You probably get the picture. Nur-Sultan City has no shortage of landmarks and monuments that are pleasing to the eye. Perhaps this is the best part of being a young, planned city — everything is in good shape.
What’s in a Name?
A rose, by any other name, would smell as sweet.
Pretty sure Shakespeare was not referring to Astana when he wrote this… but the quote sure seems apt for this city.
Back in 1832, the settlement of Akmoly was given township status and renamed Akmolinsk. And then…
- 1961 – Akmolinsk is renamed Tselinograd
- 1992 – Tselinograd is renamed Akmola
- 1998 – Akmola is renamed Astana
- 2019 – Astana is renamed Nur-Sultan
Changing names of places is a common aspect in the eastern part of the world. That said, not a lot of cities can claim to have held six different names in the span of two centuries.
Languages (Definitely Not English)
Having been to Tbilisi, Baku and Tashkent before arriving to Astana, I expected Russian and Kazakh to be the lingua franca. And I was not wrong.
English plays a near-negligible role in Kazakhstan. In the western part of the ex-Soviet world, it is not a daunting task to find English speakers on the street. But as you travel eastwards (towards the ‘stans), you’d find yourself relying almost entirely on Google Translate.
For someone who does not speak Russian at all, getting a hang of things is not easy in Astana. Hardly anyone here speaks English, and I am not talking about people:
Signboards? Russian and Kazakh.
Official paperwork? Russian and Kazakh.
TV channels and interface (menus)? Russian.
Product labels? Russian.
Customer care messages from Beeline? Oh yes, Russian.
Around the Expo territory (the “new” city) as well as in business-oriented centres, English speakers are present. But if you are planning to live in the city and experience life, just know that “life” itself speaks Russian here.
Also, the Cyrillic alphabet is a challenge for anyone who has spent his life reading the Latin, Persian and Arabic scripts. For example, when I saw this:
I read it as “AHAHAK” — my thoughts: “man, that’s a stupid name for a bar!”
It’s pronounced Ananas — the H is N; the C is S. ^_^
Religion and Culture
Kazakhstan is a Muslim majority country. But much like the language and weather, the religion too is different here.
Picture this: Eid al-Fitr is not a gazetted holiday in Kazakhstan.
Many Kazakhs are not trained to read Arabic, and as such, they rely on translations of the Quran. Attendance at masjids is stellar on Fridays, dismal on any other day.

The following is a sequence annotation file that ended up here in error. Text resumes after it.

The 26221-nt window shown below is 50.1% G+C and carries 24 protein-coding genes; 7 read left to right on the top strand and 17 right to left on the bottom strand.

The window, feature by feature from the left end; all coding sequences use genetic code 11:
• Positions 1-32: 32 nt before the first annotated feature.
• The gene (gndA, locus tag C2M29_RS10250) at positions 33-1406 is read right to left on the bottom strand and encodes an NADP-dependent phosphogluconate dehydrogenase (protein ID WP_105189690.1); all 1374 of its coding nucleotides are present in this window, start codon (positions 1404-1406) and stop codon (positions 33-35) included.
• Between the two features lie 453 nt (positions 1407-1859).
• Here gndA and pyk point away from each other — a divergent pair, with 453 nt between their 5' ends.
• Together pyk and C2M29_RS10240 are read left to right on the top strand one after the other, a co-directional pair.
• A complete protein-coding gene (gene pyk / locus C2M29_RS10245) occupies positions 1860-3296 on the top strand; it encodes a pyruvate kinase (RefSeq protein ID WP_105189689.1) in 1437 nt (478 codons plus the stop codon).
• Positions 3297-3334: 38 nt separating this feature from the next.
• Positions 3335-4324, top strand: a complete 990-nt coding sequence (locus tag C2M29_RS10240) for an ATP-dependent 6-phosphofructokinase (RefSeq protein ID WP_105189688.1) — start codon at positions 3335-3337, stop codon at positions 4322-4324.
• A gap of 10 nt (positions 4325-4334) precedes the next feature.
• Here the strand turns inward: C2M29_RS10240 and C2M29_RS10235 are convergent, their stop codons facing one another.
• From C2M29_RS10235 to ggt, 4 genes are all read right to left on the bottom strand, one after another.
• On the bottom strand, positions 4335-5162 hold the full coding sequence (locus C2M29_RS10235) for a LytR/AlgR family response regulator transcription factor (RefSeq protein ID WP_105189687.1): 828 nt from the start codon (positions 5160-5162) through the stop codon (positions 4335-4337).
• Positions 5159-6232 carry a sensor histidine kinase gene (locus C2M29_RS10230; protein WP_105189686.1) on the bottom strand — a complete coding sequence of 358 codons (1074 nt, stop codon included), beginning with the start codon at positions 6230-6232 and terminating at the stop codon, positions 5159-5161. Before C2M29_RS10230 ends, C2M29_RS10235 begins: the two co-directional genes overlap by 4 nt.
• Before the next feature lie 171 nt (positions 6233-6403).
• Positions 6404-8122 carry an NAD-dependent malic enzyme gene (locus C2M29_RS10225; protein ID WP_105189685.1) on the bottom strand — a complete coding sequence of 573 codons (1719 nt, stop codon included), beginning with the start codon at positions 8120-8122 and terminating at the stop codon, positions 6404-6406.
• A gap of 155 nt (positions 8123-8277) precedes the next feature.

Notwithstanding all of that, there is one rather unique aspect of religion in Kazakhstan. Islam, in itself, is present everywhere; you just need to look in the right direction.
The country was under Soviet occupation for several decades. This led to a whitewash of Islamic elements in the region — the de facto standard greeting (say, when you receive a phone call or bump into people at the elevator) is Здравствуйте — an informal “hello” in Russian, not Salam.
But when you speak in Kazakh, the greeting is Salem-et (comparable to Turkish “Selam!”). Kazakhstan has been the homeland of nomads in the past, and the country is proud of its heritage. Islam, as such, can be found rooted within the Kazakh identity. Being Kazakh, practically, is like being a melting pot of cultures — nomadic, Islamic, and a lot more. This is what makes Kazakhstan both enigmatic and impressive at the same time.
Unlike the other cities of the region, Astana is a different experience as it offers just the right blend of modernity and nomadism.
For someone who loves to travel, traveling in and out of Astana is difficult. Yet, that did not stop me from sticking around here. Going forward, Astana is where I will be spending a good part of my time. More importantly, there will be a regular post about life in Astana, and its various aspects. Upcoming titles are:
- Banking in Astana
- AIFC (yes, AIFC itself)
- Food (especially, coffee and tea)
- And more…
In fact, I’ve already signed up for a book about Central Asia, scheduled for release sometime in the coming year. If that is something of interest for you, perhaps you might want to subscribe to my mailing list.